The Internet gambling provision tackles the difficult task of enforcing bans by prohibiting players from using credit cards, checks and electronic fund transfers to settle their online wagers.

The measure's supporters include the National Football League as well as conservative and antigambling groups. Some banking groups have lobbied against it.

Federal officials have made recent arrests involving offshore companies operating Internet gambling sites. The Internet gambling industry is headquartered almost entirely outside the United States, although many of its customers live in the U.S.

UIGA came into effect June 1, 2010—about the time the investigation of Full Tilt became public knowledge.  Now, in an effort to outflank efforts by lawful US Gaming industry, the foreign Poker sites are pushing for state-by-state regulation in order to improve their bargaining position.  AP today outlines the issues this effort brings before the Nevada Gaming Commission.  This writer has added appropriate commentary:

After a two-hour hearing, the Nevada Gaming Commission approved a relationship between Caesars Entertainment Corp. and 888 Holdings PLC, which runs online casinos in the United Kingdom and is publicly traded on the London stock exchange.

About three hours later, Wynn Resorts Ltd. announced it had formed a strategic alliance with PokerStars to try to legalize and run an Internet poker business in the United States. Thursday morning, PokerStars representatives pushed lawmakers in Carson City to adopt a bill that would legalize online poker statewide.

Steve Winn doesn’t want Caesars to get a competitive advantage.  And yes, dear legislators, Steve Wynn says Internet poker is currently illegal under US federal law.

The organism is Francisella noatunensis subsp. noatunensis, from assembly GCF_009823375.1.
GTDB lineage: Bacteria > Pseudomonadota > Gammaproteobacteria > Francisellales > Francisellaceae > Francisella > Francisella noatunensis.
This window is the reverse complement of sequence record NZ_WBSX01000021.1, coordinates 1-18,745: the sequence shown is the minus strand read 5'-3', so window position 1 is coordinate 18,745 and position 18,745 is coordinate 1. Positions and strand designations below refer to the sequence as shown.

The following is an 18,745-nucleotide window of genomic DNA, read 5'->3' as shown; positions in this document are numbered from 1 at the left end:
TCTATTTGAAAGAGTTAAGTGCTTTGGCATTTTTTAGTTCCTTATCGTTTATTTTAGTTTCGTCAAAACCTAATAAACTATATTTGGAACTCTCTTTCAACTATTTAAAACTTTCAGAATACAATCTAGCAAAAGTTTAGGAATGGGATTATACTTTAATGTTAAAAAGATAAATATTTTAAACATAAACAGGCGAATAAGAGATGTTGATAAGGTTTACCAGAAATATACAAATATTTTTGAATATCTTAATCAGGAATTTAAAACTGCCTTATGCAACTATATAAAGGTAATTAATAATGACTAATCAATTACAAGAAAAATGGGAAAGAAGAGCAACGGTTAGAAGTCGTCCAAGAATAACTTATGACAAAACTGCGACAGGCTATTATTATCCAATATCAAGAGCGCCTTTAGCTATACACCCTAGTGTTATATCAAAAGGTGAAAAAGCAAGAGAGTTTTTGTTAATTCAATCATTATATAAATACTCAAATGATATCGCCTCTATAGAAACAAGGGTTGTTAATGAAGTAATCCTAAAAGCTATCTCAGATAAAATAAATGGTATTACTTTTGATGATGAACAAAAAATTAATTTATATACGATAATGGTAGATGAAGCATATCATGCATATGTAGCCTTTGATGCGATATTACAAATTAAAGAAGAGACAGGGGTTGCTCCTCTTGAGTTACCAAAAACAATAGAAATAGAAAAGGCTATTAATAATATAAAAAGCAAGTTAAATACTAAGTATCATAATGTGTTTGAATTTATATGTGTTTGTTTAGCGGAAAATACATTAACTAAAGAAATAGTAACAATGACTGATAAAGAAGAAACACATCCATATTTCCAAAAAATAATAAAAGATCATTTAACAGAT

"The lack of regulation of Internet gaming within the U.S. must change," said Steve Wynn, the billionaire chief executive of Wynn Resorts, which owns real-life casino-resorts in Las Vegas and Macau.

"We must recognize that this activity is occurring and that law enforcement does not have the tools to stop it," he said. "It is time that the thousands of jobs created by this business and the potentially significant tax dollars come home to the U.S." …

The $4.6 billion online poker industry is 60 percent controlled by the top two operators, Levy said. Those operators are PokerStars and Full Tilt Poker….

Notably, SB755 allows for exactly two Internet Casino licenses. One of the two is trying to go straight--and legitimizing the illegal is a Las Vegas tradition.  The Hawaii tradition is the illegal delegitimizing the elected. 

Wynn Resorts said it and PokerStars planned to chase federal legislation, then run a jointly named website for Americans.

Mark Scheinberg, chairman and founder of PokerStars, said the alliance with Wynn is a critical step toward a closely regulated Internet gambling business in the United States….

PokerStars continued offering online gambling and sponsoring players in the United States despite federal legislation in 2006 that made the activity technically illegal. PokerStars' roster of sponsored professionals has some of the game's most famous faces, including Daniel Negreanu, Chris Moneymaker and Vanessa Rousso.